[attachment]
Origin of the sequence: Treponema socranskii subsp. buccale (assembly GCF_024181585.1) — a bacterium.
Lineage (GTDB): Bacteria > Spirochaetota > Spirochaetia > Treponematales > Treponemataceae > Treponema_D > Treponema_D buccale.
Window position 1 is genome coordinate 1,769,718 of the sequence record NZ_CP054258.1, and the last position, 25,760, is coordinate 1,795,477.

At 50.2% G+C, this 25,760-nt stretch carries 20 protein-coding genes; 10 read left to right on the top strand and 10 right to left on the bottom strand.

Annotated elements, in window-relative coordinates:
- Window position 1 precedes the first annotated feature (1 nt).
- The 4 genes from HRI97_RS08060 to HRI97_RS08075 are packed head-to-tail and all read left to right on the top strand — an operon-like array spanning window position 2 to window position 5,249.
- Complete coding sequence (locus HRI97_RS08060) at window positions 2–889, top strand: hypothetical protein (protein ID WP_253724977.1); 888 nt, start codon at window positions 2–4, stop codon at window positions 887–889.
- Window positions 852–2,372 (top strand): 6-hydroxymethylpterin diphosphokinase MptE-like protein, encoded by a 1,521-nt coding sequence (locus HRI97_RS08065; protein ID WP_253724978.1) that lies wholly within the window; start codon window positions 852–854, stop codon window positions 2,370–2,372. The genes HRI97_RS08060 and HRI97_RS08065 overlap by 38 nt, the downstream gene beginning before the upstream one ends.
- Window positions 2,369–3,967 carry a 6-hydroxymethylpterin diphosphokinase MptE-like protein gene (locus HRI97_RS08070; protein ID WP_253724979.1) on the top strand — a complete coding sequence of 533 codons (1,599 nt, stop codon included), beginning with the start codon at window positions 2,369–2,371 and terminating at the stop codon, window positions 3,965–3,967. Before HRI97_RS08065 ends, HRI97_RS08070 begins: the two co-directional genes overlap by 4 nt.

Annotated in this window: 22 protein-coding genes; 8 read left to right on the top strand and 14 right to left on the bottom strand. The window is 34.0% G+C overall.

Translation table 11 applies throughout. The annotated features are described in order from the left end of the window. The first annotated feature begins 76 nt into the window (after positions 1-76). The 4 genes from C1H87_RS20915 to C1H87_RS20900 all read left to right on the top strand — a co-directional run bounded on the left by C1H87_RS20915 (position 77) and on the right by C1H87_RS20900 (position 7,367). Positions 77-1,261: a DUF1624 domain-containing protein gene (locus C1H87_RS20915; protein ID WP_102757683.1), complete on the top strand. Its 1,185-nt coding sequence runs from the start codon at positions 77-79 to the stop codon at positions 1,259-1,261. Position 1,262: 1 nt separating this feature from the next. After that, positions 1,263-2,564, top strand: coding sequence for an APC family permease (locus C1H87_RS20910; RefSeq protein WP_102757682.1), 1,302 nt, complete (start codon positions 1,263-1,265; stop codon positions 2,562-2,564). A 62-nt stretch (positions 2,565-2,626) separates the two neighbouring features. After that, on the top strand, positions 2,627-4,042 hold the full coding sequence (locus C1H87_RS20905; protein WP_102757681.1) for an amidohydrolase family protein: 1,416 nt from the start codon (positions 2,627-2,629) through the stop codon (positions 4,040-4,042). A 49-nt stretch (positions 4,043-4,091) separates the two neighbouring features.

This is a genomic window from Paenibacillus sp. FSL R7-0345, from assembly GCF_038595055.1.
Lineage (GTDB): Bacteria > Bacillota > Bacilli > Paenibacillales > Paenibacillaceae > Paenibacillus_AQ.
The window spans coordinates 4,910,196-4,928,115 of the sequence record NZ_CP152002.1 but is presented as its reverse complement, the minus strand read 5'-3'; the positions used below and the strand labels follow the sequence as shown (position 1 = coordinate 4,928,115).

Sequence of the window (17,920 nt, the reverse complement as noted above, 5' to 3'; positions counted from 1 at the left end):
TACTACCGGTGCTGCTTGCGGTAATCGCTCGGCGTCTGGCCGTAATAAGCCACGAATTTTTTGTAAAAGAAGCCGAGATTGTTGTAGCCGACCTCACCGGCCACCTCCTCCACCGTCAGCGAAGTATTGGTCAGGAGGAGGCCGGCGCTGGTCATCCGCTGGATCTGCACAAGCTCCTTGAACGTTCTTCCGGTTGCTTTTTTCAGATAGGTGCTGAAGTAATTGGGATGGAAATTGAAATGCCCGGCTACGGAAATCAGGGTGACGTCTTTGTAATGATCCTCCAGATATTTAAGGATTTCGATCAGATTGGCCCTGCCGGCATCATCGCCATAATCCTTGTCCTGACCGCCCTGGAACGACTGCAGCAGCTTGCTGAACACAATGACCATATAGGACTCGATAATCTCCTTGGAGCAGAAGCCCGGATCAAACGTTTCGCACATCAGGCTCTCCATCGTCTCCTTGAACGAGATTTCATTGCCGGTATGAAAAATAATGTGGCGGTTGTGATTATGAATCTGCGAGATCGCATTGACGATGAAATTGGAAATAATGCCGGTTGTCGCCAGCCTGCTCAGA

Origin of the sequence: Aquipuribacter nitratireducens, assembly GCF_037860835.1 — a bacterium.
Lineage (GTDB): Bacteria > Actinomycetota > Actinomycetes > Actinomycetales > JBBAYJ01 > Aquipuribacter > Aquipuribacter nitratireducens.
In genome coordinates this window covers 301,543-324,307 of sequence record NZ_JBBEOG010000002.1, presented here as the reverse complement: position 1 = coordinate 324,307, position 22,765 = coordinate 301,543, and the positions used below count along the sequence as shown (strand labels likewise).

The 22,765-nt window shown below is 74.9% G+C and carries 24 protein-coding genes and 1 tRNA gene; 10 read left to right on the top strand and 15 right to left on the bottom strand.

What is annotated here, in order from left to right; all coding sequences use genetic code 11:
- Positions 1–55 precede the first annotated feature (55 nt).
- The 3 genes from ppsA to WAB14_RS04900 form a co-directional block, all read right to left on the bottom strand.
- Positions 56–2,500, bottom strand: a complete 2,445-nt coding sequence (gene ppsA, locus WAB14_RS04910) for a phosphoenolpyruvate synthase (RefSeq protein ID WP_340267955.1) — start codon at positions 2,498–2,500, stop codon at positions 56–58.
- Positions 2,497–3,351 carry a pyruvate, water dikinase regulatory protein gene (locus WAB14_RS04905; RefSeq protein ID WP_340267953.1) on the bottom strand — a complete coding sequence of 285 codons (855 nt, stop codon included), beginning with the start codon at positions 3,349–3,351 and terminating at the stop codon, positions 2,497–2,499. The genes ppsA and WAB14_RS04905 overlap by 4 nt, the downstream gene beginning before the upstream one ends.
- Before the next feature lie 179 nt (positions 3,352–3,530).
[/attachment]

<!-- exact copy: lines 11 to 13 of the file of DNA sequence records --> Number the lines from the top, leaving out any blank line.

Annotated in this window: 22 protein-coding genes; 8 read left to right on the top strand and 14 right to left on the bottom strand. The window is 34.0% G+C overall.

Translation table 11 applies throughout. The annotated features are described in order from the left end of the window. The first annotated feature begins 76 nt into the window (after positions 1-76). The 4 genes from C1H87_RS20915 to C1H87_RS20900 all read left to right on the top strand — a co-directional run bounded on the left by C1H87_RS20915 (position 77) and on the right by C1H87_RS20900 (position 7,367). Positions 77-1,261: a DUF1624 domain-containing protein gene (locus C1H87_RS20915; protein ID WP_102757683.1), complete on the top strand. Its 1,185-nt coding sequence runs from the start codon at positions 77-79 to the stop codon at positions 1,259-1,261. Position 1,262: 1 nt separating this feature from the next. After that, positions 1,263-2,564, top strand: coding sequence for an APC family permease (locus C1H87_RS20910; RefSeq protein WP_102757682.1), 1,302 nt, complete (start codon positions 1,263-1,265; stop codon positions 2,562-2,564). A 62-nt stretch (positions 2,565-2,626) separates the two neighbouring features. After that, on the top strand, positions 2,627-4,042 hold the full coding sequence (locus C1H87_RS20905; protein WP_102757681.1) for an amidohydrolase family protein: 1,416 nt from the start codon (positions 2,627-2,629) through the stop codon (positions 4,040-4,042). A 49-nt stretch (positions 4,043-4,091) separates the two neighbouring features.

This is a genomic window from Paenibacillus sp. FSL R7-0345, from assembly GCF_038595055.1.